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Thursday’s Post “Fixed” The Number of Negative Stores for a Month at 8.  Now We Vary That Threshold That With a Slicer.  PowerPivot is Amazing :)

Thursday’s Post “Fixed” The Number of Negative Stores for a Month at 8.
Now We Vary That Threshold That With a Slicer.

Let’s take Thursday’s post and extend it a bit.

In the picture above you’ll see that I have 5 selected as my threshold on the new slicer, and 48 months “qualify” for that threshold – there are 48 months where at least 5 stores were negative.

Now let me select 9 on the threshold slicer:

Raising the Threshold to 9 Weeds Out 10 More Months, Only 38 Months Exhibited 9+ Negative Stores.  Did i mention that PowerPivot Rocks? :)

Raising the Threshold to 9 Weeds Out 10 More Months, Only 38 Months Exhibited 9+ Negative Stores

How’d I Do This?

With one of my favorite “go to” techniques:  the disconnected slicer.

I created a table in Excel with the numbers 1-10 and then pasted that into PowerPivot:


The Stores Negative Table:  Pasted From Excel,
and NOT Related to Any Other Tables in my Workbook

Then I create a “harvester” measure off of it:


(By the way, this simple and crazy-powerful technique is explained from scratch in the book, and also used many times on the blog – search for “disconnected slicers” and you’ll find multiple posts.)

Then I modify my original [Negative Growth Stores Measure] by simply subtracting the new [min Negative Stores] measure from the original formula:

[Negative Growth Stores Measure] =
         ) – [Min Negative Stores]

This formula, then, will return 0 when I have exactly the number of negative stores that my threshold slicer specifies, and greater than zero when there are more negative stores than the threshold.

So now I just modify my Values Filter to be Greater than or Equal to 0 (rather than 8, as it was before):


Change the Values Filter to Be >= 0

And that’s it!

The Readout

I also added two “readout” formulas:



Here’s that second formula as text in case you’d like to copy it:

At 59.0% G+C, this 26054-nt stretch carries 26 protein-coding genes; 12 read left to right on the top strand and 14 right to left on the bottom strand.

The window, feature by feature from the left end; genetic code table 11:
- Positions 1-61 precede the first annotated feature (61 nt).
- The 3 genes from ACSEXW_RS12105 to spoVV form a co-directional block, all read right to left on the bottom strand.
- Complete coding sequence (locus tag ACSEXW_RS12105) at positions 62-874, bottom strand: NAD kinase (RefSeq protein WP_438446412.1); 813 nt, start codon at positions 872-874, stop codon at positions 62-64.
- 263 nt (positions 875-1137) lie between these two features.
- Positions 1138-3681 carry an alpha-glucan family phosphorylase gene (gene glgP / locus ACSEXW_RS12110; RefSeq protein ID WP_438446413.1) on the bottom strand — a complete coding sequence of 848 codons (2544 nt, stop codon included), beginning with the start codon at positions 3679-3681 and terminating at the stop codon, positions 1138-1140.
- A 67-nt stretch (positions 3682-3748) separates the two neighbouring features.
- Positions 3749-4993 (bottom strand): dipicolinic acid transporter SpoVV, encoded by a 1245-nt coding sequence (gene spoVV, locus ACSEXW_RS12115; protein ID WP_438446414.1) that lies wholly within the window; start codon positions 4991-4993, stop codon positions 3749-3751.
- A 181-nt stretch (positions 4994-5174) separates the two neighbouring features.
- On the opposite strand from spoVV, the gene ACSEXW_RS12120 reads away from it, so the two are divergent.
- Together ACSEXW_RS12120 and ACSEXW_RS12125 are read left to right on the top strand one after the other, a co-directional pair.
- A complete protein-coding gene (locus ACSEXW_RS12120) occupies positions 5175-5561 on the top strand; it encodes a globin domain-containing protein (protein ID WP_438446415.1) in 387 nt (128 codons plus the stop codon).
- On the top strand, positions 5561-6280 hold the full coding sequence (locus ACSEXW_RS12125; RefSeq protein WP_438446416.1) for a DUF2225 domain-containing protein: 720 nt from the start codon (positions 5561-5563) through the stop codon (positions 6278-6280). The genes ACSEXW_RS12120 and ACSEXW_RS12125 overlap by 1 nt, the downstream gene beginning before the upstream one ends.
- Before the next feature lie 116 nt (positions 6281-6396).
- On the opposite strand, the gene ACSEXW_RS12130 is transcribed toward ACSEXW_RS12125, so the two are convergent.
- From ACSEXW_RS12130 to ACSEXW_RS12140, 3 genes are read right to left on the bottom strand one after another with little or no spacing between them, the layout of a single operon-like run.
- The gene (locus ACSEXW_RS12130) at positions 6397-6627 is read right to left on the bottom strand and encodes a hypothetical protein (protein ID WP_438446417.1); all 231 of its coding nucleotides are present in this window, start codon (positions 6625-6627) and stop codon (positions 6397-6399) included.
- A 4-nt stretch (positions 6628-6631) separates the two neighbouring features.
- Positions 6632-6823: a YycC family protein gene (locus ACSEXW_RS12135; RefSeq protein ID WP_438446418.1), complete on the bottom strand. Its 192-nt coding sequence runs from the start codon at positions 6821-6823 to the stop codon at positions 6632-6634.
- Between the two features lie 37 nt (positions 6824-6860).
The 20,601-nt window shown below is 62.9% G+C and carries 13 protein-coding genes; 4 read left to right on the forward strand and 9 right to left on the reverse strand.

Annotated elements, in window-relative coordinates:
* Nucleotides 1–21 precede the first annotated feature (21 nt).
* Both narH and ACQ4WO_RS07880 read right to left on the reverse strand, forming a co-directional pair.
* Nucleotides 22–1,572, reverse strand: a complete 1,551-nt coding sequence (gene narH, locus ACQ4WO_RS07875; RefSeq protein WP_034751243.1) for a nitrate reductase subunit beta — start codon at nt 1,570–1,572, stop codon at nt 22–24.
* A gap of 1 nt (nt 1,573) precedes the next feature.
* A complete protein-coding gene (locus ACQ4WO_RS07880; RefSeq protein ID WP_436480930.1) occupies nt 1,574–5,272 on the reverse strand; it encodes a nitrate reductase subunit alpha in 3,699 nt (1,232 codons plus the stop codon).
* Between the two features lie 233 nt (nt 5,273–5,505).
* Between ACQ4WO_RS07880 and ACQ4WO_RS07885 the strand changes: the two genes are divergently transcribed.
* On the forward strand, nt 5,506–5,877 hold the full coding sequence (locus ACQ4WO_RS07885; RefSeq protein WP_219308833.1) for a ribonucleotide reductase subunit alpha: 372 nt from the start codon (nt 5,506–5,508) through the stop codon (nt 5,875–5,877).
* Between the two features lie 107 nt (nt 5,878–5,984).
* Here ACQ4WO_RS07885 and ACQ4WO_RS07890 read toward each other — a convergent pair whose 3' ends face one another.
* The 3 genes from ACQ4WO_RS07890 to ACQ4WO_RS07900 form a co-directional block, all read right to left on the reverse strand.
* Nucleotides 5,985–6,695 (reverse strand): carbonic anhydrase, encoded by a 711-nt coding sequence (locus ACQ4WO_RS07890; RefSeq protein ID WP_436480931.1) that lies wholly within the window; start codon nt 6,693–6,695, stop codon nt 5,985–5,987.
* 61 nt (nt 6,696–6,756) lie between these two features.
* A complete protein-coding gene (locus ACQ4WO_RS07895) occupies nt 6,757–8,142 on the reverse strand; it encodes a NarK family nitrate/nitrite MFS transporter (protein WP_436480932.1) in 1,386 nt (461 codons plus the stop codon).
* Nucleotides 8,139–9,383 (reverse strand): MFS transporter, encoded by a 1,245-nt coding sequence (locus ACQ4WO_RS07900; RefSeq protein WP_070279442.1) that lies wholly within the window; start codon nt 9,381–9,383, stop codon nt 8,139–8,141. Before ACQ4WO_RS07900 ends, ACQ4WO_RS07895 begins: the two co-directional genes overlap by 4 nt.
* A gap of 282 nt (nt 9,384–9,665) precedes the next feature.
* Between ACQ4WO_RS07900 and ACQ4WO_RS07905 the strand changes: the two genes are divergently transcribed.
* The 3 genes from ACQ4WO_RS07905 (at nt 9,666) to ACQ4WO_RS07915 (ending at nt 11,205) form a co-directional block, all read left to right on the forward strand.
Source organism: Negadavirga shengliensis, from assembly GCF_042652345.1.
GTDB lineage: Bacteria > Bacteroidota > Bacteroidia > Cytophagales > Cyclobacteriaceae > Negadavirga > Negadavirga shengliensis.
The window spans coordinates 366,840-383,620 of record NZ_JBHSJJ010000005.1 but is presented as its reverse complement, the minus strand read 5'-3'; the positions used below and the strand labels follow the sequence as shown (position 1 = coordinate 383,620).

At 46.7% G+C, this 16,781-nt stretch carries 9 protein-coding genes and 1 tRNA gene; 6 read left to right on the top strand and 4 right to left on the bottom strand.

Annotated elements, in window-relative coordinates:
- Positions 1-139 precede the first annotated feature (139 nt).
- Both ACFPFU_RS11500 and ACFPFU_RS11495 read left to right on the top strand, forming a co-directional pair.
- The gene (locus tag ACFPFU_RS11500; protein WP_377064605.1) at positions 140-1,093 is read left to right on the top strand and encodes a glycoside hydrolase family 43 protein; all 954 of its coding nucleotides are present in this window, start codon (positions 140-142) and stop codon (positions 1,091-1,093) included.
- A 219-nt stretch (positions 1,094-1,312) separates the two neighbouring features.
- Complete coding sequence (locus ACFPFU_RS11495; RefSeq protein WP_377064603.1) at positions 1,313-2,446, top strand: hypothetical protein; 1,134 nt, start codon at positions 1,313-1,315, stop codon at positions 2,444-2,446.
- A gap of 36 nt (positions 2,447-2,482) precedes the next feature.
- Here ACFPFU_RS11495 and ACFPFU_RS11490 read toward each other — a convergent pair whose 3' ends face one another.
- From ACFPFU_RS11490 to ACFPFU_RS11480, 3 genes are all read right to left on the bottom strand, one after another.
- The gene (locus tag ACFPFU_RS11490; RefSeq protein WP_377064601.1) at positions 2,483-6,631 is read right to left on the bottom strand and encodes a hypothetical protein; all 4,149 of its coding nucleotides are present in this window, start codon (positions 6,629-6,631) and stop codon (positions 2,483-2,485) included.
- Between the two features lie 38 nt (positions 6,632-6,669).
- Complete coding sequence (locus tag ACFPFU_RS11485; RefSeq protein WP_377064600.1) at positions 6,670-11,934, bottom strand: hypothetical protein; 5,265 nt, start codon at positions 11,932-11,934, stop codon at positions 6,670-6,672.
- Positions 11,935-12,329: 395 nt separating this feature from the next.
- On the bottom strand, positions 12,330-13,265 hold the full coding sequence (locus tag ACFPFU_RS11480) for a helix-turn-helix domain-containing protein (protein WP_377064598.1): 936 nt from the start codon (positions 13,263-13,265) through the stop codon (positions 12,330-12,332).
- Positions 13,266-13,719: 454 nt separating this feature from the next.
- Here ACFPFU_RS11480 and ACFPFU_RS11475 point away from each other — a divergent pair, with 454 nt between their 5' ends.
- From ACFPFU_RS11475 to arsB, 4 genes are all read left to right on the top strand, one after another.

=”Months have at least ” & CUBEVALUE(“PowerPivot Data”,”[Measures].[Min Negative Stores]”,Slicer_Stores_Negative) & ” stores that went negative.”

Download the Workbook!

Click here to download this workbook

Rob Collie

Rob Collie

One of the original engineering leaders behind Power BI and Power Pivot during his 14-year career at Microsoft, Rob Collie founded a consulting company in 2013 that is 100% devoted to “the new way forward” made possible by Power BI and its related technologies. Since 2013, PowerPivotPro has rapidly grown to become the leading firm in the industry, pioneering an agile, results-first methodology never before seen in the Business Intelligence space. A sought-after public speaker and author of the #1-selling Power BI book, Rob and his team would like to help you revolutionize your business and your career.

This Post Has 7 Comments
  1. This post and its predecessor are very interesting. The situation is similar to a question I faced recently except (in equivalent terms) I wanted to count the number of Stores with *no* sales (i.e. the white cells in your PivotTable with no underlying source records) for each month. I ended up having to contruct a complex workaround back in the source data but your method looks so much simpler.

    However when I try to replicate your (original) Negative Growth Stores measure, neither testing for [SameStoreSales]=0 nor ISBLANK([SameStoreSales]) yields a result. Perhaps a different approach is required when there is no source data??

    1. Wayne – sorry for the slow reply. I will need more detail before I can answer your question, and maybe even then it will be a mystery to me 🙂

      If you put your version of [SameStoreSales] on a pivot, do you indeed see blanks? And the IF() test in the [Negative Growth Stores] measure fails to detect those?

      1. Hi Rob. Just wanted to get back and say I figured out that my problem was occurring because the [SameStoreSales]-equivalent value I had in the COUNTX formula was a table field (rather than a measure) which I hadn’t aggregated. Studying and studying your sample workbook got me through.

        28 years I’ve been programming, at least 10 years of which I’ve been doing non-trivial Excel stuff, and here I find myself with my Learner-driver sign strapped on and brightly showing! Fortunately exciting new tools like PowerPivot make me happy to be there.

  2. Good stuff, as usual. I’m curious if you’ve run into the issue that I am when using your downloadable workbook: Excel barks out a message when either trying to click on a Slicer or Manage PowerPivot that the data model needs to be upgraded to Excel 2013. Excel further tells me that PowerPivot is unable to load the Data Model. Google/Bing searches have yielded no practical answers. Any thoughts?

    1. Wow, I just tried it in 2013 and got the same results. I will forward the workbook to MS and ask them “wasup with dat” or something along those lines 🙂

      1. In a way I’m relieved and not some rogue add-in getting in the way. I’ll keep checking back to see if you’ve made any progress with MS.

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